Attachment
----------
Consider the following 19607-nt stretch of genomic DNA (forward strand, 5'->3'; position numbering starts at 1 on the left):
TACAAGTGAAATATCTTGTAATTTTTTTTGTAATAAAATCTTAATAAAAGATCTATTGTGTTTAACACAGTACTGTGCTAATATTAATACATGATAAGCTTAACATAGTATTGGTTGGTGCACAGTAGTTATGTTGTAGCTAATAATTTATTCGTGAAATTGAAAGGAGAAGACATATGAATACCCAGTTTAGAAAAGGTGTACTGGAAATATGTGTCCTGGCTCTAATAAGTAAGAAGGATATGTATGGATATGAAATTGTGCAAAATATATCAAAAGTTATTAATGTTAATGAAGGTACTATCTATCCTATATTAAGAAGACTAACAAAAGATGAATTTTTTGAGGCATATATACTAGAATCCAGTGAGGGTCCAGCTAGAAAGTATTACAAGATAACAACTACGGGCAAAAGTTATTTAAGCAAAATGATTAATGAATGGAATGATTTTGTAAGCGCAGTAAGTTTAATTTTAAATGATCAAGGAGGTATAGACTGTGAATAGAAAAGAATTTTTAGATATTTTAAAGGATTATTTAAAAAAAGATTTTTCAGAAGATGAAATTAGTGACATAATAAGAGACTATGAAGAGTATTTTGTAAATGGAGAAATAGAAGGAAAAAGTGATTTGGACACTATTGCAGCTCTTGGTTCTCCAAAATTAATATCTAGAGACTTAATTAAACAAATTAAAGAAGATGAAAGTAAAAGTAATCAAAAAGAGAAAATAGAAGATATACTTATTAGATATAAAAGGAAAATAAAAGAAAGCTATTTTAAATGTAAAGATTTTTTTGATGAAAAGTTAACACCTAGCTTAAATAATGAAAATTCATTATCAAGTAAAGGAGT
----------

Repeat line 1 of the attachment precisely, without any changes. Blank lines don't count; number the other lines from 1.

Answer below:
Consider the following 19607-nt stretch of genomic DNA (forward strand, 5'->3'; position numbering starts at 1 on the left):